If you are a professor or teacher from an overseas academic institution and you wish to come to the UK to accompany overseas students on study abroad programmes you can do so as a business visitor. Whilst in the UK, you may undertake a small amount of teaching, limited to the institution hosting the students you are supervising but must be employed and paid by the overseas academic institution and must not intend to base yourself or seek employment in the UK.

Business visitors: Religious workers
If you are a religious worker coming to the UK for a business visit (e.g to attend a conference) and undertake some preaching or pastoral work during the visit you may come to the UK as a business visitor provided that you are based abroad and do not intend to take up an office, post or appointment in the UK.
If you are coming to the UK to fill a vacancy as a religious worker for a recognised religion, and will be undertaking preaching and pastoral work you will need to qualify under Tier 2 – Ministers of Religion – of the Points Based System.
Sports visitors
Immigration Rules Paragraphs 46M - 46R
You should apply under the new sports visitor category if you are coming to the UK as a sportsperson for any of the following purposes:
a specific event, tournament, or series of events as individual competitors or as members of an overseas team (e.g. for a tour). This includes charity events, exhibition matches etc;
as an amateur coming to join and amateur team;
personal appearances and promotions such as book signings, television interviews, negotiating contracts or to discuss sponsorship deals;
a trial provided that the trial is not in front of an audience, either paying or non-paying;short periods of training, whether as an individual or as part of a team.
Examples include:
Persons coming for championships such as the British Open Golf or Wimbledon;
Touring rugby, football or cricket teams;
Boxers coming for one fight.
You may also apply as a sports visitor if you are:
a member of the technical or support staff of amateur or professional sportspeople, and you are attending the UK with them for the same event or series of events; or
an official attending the same event or series of events as the sportperson/people, e.g as an umpire.
Entertainer visitors
Immigration Rules Paragraphs 46S-46X
The new entertainer visa has been designed for those coming to the UK for a short time to take part in certain major arts festivals, music competitions and charity events.
You may apply as an entertainer visitor if you are:
A professional entertainer coming to take part in a music competition;
An internationally famous person coming to the UK to take part in broadcasts or public appearances, provided you are not being paid;
Coming to the UK for an audition provided this is not performed in front of an audience (either paying or non-paying);

An amateur entertainer seeking entry as an individual performer for a specific engagement;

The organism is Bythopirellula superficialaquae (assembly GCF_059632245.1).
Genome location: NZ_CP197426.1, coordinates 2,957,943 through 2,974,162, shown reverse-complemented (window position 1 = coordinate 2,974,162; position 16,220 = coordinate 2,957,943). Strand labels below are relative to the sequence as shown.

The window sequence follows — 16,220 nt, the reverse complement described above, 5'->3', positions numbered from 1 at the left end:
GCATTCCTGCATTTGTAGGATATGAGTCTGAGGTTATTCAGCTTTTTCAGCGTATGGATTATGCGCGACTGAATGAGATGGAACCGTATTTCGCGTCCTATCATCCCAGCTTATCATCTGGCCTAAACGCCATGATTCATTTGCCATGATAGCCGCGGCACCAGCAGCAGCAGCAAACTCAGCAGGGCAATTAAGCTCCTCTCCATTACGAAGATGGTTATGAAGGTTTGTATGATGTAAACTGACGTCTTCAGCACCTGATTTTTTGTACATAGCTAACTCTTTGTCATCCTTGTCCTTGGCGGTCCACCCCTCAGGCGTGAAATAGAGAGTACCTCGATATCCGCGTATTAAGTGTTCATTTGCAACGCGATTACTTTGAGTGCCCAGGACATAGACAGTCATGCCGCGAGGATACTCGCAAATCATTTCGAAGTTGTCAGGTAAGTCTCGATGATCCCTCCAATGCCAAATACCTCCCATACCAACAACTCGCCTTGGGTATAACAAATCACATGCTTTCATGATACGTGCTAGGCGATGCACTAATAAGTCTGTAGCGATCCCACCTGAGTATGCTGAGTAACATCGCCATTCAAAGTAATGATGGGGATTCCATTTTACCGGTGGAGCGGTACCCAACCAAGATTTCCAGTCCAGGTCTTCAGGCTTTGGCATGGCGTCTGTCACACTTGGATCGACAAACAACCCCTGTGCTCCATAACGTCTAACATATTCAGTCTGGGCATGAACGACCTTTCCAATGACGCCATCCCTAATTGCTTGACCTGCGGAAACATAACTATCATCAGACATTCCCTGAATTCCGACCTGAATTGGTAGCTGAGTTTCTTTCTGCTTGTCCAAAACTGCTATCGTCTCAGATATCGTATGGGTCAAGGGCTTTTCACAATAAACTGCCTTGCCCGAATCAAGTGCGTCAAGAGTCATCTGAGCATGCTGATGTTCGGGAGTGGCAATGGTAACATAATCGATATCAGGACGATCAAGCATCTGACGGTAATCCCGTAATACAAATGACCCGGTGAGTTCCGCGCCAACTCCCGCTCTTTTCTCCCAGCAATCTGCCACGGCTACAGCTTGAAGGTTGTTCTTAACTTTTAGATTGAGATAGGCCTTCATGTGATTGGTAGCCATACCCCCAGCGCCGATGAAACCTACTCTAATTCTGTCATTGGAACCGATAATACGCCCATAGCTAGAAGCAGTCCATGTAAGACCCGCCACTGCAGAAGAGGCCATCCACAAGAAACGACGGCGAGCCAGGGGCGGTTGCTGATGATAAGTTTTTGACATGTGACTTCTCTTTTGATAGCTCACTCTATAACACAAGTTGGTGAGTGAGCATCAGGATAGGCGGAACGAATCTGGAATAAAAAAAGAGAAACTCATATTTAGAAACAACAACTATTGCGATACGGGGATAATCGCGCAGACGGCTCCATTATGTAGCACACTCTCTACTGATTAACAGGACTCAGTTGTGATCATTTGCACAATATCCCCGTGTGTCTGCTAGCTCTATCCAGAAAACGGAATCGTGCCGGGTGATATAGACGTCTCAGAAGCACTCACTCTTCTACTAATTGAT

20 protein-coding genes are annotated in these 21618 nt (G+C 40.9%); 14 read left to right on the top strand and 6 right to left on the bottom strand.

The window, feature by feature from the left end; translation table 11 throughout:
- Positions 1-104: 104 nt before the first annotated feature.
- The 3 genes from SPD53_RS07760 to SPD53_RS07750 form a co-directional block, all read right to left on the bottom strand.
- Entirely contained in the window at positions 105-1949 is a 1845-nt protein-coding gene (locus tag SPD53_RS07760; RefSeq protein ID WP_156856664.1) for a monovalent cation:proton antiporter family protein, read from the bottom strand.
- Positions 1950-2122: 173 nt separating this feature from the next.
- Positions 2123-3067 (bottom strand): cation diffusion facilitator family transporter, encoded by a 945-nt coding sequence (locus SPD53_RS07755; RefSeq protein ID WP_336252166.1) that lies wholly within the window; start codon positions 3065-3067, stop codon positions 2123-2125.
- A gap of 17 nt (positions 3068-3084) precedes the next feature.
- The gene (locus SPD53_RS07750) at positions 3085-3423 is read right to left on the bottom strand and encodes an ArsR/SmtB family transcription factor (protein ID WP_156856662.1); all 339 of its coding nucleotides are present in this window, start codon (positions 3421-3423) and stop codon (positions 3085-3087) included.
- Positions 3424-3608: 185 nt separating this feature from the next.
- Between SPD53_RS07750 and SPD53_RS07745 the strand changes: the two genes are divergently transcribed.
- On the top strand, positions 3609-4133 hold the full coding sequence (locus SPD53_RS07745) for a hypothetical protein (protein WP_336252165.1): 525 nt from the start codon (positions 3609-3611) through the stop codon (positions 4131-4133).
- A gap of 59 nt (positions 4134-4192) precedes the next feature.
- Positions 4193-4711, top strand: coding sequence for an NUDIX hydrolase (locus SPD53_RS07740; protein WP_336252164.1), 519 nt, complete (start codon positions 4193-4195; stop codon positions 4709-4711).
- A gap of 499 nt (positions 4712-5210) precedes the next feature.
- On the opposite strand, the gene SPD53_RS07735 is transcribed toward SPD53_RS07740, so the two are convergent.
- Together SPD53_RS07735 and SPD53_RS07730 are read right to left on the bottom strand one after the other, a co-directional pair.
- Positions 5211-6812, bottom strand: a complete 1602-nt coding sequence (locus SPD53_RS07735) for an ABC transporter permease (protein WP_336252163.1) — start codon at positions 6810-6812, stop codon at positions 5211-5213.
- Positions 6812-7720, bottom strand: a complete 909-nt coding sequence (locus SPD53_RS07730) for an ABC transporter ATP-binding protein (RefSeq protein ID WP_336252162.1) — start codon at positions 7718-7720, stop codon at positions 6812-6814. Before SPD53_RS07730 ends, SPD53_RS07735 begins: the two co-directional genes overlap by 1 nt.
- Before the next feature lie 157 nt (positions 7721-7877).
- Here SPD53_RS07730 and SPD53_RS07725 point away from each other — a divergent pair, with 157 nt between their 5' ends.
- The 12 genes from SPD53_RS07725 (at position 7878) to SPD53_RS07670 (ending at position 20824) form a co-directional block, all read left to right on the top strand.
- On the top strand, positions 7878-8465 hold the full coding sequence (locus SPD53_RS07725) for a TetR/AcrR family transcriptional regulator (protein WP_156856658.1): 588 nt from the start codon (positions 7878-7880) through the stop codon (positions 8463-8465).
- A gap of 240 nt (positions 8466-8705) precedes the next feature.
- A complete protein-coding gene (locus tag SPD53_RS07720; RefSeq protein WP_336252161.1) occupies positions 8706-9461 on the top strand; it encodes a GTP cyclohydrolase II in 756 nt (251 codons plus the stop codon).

amateur entertainers seeking entry as part of a group, such as a choir or youth orchestra coming for a specific engagement;

A professional entertainer taking part in a charity concert or show where the organisers are not making a profit and you are receiving no fee;

An amateur or professional entertainer taking part in a cultural event sponsored by a government or recognised international organisation, or at a major arts festival;

A member of the technical or support staff of amateur or professional entertainers, who are attending for the same event. Examples of such staff include dieticians, bodyguards and press officers;

An official attending the same event as the entertainer. Examples include choreographers, stage managers and designers.
Special visitors
Special visitors are a distinct group of different kinds of visitors as outlined in the following paragraphs.

Special visitors: Visitors for private medical treatment
Immigration Rules Paragraphs 51 - 56
You can apply for a visit visa to travel to the UK for private medical treatment. You must be able to show that you:
have made suitable arrangements for the necessary private consultation or treatment;
have enough money to pay for the treatment;
have enough money to support yourself and live without working or getting any help from public funds while you are in the UK, and
intend to leave the UK at the end of your treatment.
We may also ask you to provide the following:
A doctor’s letter giving details of your medical condition and the treatment you need.
Confirmation that you have made suitable arrangements for the private consultation or treatment and how long the treatment will last.
Evidence that you can afford to pay for the consultation and treatment.
We may also ask you to give an undertaking (in other words, a formal agreement) that you will pay for the consultation and treatment.